Bill Brollier was only 24 when he was assigned to the 389th Bomb Group of the 8th Air Force in Hethel, England in 1944. The journey had begun for him in 1942, shortly after graduating from the Schreiner Institute in Kerrville, Texas, with an engineering degree in 1939.
It was in 1942 that he enlisted in the Air Force, and by January of 1943, he had already been called up for service. Training in California, Arizona, Texas and New Mexico followed. While in Albuquerque, he was trained on the 4-engine B-24, and soon he was promoted to 1st Lieutenant, and selected as a pilot for the big bombing aircraft, and then trained with a crew in Muroc, California, before sailing to England and Hethel Air Field.
He would end up flying 33 missions from Hethel, with targets in Germany and France. It was during one of those missions, this one to a chemical plant in Dusseldorf, Germany, that he narrowly avoided a shrapnel hit. The saving move was entirely unintentional, and very fortuitous. He had moved forward to manually release some bombs that were stuck when the shrapnel hit the seat where he had been only moments earlier.
He didn't realize at the time how close he had come to being hit. He was much too focussed on the fact that they had bomb bay doors that wouldn't close properly, and they still had four bombs in the bay. They would finally dump those remaining bombs over the English Channel; but, would only then discover that the entire hydraulic system was out. Brollier and his crew had to manually crank the wheels down and pump the flaps down, before executing an emergency field landing, safely, back on English soil.
Brollier still keeps that piece of shrapnel as a reminder of just how close he came to ending his career, and his life, on that fateful October day in 1944.
Jump ahead 69 years, and the 1st Lieutenant is now retired rancher Bill Brollier. His supportive friends and neighbors know of Bill's life during World War II, and they do all they can to let him know how much they appreciate his service, and how much they appreciate him.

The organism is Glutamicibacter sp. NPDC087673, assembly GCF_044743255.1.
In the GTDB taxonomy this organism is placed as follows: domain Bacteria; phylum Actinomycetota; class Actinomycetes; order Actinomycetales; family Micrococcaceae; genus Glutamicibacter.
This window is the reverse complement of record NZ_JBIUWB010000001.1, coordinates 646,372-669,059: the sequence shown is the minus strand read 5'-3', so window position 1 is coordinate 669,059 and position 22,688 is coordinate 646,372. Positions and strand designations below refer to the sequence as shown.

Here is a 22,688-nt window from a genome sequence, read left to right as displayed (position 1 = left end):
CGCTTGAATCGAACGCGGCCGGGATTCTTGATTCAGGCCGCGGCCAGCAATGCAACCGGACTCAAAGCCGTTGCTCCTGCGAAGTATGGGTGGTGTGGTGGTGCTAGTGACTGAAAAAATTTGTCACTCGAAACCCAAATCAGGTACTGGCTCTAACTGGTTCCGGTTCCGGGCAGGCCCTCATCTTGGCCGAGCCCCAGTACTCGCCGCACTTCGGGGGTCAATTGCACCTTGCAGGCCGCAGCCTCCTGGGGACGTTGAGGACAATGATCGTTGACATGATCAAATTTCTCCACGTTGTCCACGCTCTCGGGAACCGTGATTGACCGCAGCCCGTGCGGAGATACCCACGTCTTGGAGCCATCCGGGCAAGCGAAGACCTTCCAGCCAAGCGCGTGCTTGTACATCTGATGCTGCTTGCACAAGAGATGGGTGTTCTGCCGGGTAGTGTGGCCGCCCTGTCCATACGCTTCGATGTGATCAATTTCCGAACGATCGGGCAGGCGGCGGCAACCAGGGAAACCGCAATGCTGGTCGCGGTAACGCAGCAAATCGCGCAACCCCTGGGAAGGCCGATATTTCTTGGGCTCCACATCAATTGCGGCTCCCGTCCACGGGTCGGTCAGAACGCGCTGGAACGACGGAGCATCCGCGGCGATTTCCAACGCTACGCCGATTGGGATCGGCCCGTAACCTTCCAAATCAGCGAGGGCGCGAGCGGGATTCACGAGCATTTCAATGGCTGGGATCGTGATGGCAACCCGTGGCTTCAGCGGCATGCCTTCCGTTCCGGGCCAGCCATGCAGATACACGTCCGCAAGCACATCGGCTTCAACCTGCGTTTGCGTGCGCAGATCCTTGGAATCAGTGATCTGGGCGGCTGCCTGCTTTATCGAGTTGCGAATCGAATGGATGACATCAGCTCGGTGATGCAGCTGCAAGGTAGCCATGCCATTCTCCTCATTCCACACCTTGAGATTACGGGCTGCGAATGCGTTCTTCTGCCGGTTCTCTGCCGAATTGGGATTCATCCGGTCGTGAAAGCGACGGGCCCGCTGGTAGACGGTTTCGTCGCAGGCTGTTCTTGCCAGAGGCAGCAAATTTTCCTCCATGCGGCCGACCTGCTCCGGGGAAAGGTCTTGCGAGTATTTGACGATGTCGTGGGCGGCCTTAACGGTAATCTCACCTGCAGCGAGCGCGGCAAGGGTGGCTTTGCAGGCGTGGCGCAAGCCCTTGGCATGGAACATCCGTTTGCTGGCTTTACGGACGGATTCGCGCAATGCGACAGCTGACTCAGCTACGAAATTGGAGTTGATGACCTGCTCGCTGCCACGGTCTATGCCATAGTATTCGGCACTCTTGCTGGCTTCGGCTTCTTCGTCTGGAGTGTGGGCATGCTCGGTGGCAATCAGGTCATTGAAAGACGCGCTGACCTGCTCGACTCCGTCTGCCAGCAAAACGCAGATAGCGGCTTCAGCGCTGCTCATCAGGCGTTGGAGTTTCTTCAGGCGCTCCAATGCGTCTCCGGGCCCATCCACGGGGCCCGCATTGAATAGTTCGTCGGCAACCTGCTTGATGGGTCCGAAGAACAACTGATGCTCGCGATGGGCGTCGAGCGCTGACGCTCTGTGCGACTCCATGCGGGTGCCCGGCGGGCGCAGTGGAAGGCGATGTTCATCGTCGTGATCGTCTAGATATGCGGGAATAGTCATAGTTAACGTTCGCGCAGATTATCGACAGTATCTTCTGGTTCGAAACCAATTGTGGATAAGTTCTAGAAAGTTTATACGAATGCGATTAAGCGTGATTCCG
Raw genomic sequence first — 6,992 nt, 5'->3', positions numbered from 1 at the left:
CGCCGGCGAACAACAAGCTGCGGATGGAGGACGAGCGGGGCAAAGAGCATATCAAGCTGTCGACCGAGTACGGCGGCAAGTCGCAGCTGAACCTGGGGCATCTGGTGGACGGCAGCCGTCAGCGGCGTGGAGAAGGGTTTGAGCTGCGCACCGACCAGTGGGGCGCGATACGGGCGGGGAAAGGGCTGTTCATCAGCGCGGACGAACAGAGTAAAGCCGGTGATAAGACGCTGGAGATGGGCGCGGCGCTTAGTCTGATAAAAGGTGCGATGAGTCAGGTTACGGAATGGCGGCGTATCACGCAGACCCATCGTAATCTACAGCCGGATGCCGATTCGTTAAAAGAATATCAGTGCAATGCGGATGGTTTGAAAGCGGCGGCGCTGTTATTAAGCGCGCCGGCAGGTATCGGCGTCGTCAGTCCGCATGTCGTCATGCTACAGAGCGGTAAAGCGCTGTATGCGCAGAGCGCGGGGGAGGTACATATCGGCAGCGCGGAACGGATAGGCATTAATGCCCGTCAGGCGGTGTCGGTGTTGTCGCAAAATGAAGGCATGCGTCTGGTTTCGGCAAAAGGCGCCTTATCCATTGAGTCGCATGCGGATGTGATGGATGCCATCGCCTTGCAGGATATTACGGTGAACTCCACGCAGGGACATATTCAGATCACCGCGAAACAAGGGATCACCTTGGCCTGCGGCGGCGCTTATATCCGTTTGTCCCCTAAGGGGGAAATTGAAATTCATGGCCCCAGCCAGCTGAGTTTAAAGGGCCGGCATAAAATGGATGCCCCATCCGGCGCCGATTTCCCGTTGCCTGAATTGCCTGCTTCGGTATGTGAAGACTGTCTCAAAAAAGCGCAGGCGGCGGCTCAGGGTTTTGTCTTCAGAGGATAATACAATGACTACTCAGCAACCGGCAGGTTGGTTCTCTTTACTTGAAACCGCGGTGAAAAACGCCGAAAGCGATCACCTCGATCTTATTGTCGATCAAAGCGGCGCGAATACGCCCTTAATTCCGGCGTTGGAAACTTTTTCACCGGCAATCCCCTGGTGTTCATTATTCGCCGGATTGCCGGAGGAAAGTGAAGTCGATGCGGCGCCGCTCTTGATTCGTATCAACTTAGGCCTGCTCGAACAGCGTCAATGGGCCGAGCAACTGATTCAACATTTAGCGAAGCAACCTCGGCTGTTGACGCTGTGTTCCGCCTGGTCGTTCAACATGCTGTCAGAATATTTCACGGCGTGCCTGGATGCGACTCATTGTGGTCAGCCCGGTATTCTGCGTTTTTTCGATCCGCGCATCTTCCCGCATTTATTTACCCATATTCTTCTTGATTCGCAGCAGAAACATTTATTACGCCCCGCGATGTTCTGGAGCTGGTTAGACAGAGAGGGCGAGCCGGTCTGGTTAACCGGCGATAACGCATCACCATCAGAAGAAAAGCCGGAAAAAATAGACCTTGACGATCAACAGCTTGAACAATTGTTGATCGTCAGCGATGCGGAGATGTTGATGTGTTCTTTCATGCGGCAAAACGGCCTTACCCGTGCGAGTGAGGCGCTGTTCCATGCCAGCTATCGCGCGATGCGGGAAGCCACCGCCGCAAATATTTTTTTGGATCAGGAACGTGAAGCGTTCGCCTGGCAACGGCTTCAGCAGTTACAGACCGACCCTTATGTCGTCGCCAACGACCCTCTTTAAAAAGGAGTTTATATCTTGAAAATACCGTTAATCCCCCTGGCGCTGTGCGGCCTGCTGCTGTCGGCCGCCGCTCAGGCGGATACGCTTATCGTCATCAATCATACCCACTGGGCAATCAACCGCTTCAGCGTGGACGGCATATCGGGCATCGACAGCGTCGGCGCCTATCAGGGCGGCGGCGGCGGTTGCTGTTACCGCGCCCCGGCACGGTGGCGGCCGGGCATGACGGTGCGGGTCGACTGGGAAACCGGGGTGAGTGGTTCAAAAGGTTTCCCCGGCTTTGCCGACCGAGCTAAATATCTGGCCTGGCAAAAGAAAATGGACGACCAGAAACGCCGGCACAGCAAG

One of those friends is Bob Terrell, and he decided to give Bill a gift that was appropriate to the service that had been rendered to his country.
On Good Friday, March 27th, Terrell arranged for Brollier and a handful of other folks to fly on a historic B-25 from Temple to Austin. This time, he wouldn't be piloting the craft, and instead of a full bombing crew, he was accompanied by his daughter, Diana Brollier Bartlett.
The B-25 is part of a collection of planes that the Collings Foundation owns and uses for exhibitions around the country. The final destination of the short trip was the Austin-Bergstrom International Airport's south terminal where a collection of aircraft was on display for the general public.
The 30-minute flight cost $425. Bob Terrell arranged everything, including the donations that made the flight possible, the carpool to Temple and the pickup vehicles in Austin, and the cameras to record the event. He could not stop smiling as he shared plans for the excursion prior to their departure, chiefly because he knew that he was helping to organize something that would be remembered by his friend, Bill Brollier, and all of his family, for the rest of their lives.
When it was all done, they made the drive home to Mason. The flight was over; but, the retelling of the adventure will continue for years.